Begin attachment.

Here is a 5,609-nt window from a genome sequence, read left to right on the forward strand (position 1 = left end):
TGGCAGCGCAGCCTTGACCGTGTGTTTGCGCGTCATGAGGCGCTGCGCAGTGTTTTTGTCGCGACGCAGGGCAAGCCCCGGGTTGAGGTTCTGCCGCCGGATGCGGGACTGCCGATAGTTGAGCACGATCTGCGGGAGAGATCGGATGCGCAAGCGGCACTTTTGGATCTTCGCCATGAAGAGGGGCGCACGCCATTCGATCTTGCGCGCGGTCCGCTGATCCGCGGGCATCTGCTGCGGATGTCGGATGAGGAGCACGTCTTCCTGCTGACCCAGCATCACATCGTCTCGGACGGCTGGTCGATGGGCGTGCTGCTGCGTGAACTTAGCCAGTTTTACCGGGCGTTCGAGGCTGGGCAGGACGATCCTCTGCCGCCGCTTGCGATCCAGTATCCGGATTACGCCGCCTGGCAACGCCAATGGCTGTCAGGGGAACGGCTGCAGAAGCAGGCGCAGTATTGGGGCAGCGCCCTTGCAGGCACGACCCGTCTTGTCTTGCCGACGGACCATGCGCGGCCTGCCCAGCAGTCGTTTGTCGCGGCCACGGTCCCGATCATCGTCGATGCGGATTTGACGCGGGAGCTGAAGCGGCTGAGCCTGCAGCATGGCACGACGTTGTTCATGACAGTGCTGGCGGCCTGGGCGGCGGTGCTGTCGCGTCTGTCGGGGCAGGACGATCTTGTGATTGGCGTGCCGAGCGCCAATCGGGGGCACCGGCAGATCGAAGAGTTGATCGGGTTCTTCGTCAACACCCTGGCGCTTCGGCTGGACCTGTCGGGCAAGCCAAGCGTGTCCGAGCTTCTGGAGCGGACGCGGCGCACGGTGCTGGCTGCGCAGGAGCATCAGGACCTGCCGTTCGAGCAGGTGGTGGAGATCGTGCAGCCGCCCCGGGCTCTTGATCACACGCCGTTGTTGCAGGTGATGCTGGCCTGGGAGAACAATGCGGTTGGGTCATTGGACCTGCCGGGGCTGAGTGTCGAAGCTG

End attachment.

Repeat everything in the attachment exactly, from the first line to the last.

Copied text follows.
Here is a 5,609-nt window from a genome sequence, read left to right on the forward strand (position 1 = left end):
TGGCAGCGCAGCCTTGACCGTGTGTTTGCGCGTCATGAGGCGCTGCGCAGTGTTTTTGTCGCGACGCAGGGCAAGCCCCGGGTTGAGGTTCTGCCGCCGGATGCGGGACTGCCGATAGTTGAGCACGATCTGCGGGAGAGATCGGATGCGCAAGCGGCACTTTTGGATCTTCGCCATGAAGAGGGGCGCACGCCATTCGATCTTGCGCGCGGTCCGCTGATCCGCGGGCATCTGCTGCGGATGTCGGATGAGGAGCACGTCTTCCTGCTGACCCAGCATCACATCGTCTCGGACGGCTGGTCGATGGGCGTGCTGCTGCGTGAACTTAGCCAGTTTTACCGGGCGTTCGAGGCTGGGCAGGACGATCCTCTGCCGCCGCTTGCGATCCAGTATCCGGATTACGCCGCCTGGCAACGCCAATGGCTGTCAGGGGAACGGCTGCAGAAGCAGGCGCAGTATTGGGGCAGCGCCCTTGCAGGCACGACCCGTCTTGTCTTGCCGACGGACCATGCGCGGCCTGCCCAGCAGTCGTTTGTCGCGGCCACGGTCCCGATCATCGTCGATGCGGATTTGACGCGGGAGCTGAAGCGGCTGAGCCTGCAGCATGGCACGACGTTGTTCATGACAGTGCTGGCGGCCTGGGCGGCGGTGCTGTCGCGTCTGTCGGGGCAGGACGATCTTGTGATTGGCGTGCCGAGCGCCAATCGGGGGCACCGGCAGATCGAAGAGTTGATCGGGTTCTTCGTCAACACCCTGGCGCTTCGGCTGGACCTGTCGGGCAAGCCAAGCGTGTCCGAGCTTCTGGAGCGGACGCGGCGCACGGTGCTGGCTGCGCAGGAGCATCAGGACCTGCCGTTCGAGCAGGTGGTGGAGATCGTGCAGCCGCCCCGGGCTCTTGATCACACGCCGTTGTTGCAGGTGATGCTGGCCTGGGAGAACAATGCGGTTGGGTCATTGGACCTGCCGGGGCTGAGTGTCGAAGCTG